Midlife Crisis is a classic Jungian theme related to coming to terms with oneself in mid life.
During the first part of life we are busy following the Ego's goals and meeting its needs. Some of these goals are to find love, create a family, have children, support them, and strive in the world of work and career. This type of aspirations consume most of the energy of adults. All of these are collective needs imposed by society and its expectations, as well as evolutionary and adaptive needs.
However, in mid life, the energy shifts from the outside to the inside, and the inner world seems to demand certain responses that are more aligned with individual needs ultimately meaningful to one's soul. This often comes with a crisis, which is what Jung called "mid-life crisis."
The age of this crisis has changed over time, but the symptoms basically remain the same: confusion, doubt, anger, loss of meaning, and lack of commitment to the previous life trajectory. Psychic life demands uncomfortable changes that can only be faced alone. Therefore, the search for one's "soul code", as James Hillman described it, can lead us to regain our original and true selves.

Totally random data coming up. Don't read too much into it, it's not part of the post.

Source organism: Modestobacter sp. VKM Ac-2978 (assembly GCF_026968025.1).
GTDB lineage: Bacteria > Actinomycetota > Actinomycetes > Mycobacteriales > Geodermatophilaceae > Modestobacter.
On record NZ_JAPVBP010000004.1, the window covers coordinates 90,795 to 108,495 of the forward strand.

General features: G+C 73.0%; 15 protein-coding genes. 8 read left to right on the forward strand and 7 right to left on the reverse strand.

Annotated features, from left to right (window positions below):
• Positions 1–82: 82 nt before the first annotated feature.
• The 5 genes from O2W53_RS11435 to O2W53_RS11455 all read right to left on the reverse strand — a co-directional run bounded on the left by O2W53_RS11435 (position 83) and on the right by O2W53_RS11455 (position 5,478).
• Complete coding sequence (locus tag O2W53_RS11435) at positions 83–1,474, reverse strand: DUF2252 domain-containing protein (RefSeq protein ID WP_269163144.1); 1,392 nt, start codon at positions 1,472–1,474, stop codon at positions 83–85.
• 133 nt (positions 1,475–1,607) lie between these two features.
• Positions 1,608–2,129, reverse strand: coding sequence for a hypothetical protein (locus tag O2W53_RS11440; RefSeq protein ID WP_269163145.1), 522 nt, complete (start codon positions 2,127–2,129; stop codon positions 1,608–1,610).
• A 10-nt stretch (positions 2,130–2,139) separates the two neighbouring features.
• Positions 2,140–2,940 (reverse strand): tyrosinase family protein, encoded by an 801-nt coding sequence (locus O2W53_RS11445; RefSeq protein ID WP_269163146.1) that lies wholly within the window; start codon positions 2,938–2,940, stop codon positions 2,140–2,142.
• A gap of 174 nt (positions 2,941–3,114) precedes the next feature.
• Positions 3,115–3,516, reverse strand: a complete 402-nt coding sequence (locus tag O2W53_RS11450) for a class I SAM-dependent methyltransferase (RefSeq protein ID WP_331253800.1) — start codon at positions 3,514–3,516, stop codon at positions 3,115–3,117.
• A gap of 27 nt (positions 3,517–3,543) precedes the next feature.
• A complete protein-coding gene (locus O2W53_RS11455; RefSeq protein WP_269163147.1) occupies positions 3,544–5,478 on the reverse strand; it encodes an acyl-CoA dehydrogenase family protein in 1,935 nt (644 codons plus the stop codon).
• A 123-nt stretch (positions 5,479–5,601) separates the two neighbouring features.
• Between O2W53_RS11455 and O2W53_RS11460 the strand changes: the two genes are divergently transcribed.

For One Who Is Exhausted, a Blessing
by John O'Donohue
When the rhythm of the heart becomes hectic,
Time takes on the strain until it breaks;
Then all the unattended stress falls in
On the mind like an endless, increasing weight.
The light in the mind becomes dim.
Things you could take in your stride before
Now become laborsome events of will.
Weariness invades your spirit.
Gravity begins falling inside you,
Dragging down every bone.
The tide you never valued has gone out.
And you are marooned on unsure ground.
Something within you has closed down;
And you cannot push yourself back to life.
You have been forced to enter empty time.
The desire that drove you has relinquished.
There is nothing else to do now but rest
And patiently learn to receive the self
You have forsaken in the race of days.
At first your thinking will darken
And sadness take over like listless weather.
The flow of unwept tears will frighten you.
You have traveled too fast over false ground;
Now your soul has come to take you back.
Take refuge in your senses, open up
To all the small miracles you rushed through.
Become inclined to watch the way of rain
When it falls slow and free.
Imitate the habit of twilight,
Taking time to open the well of color
That fostered the brightness of day.
Draw alongside the silence of stone
Until its calmness can claim you.
Be excessively gentle with yourself.
Stay clear of those vexed in spirit.
Learn to linger around someone of ease
Who feels they have all the time in the world.
Gradually, you will return to yourself,
Having learned a new respect for your heart
And the joy that dwells far within slow time.
Blessing the Space Between Us:A Book of Blessings by John O'Donohue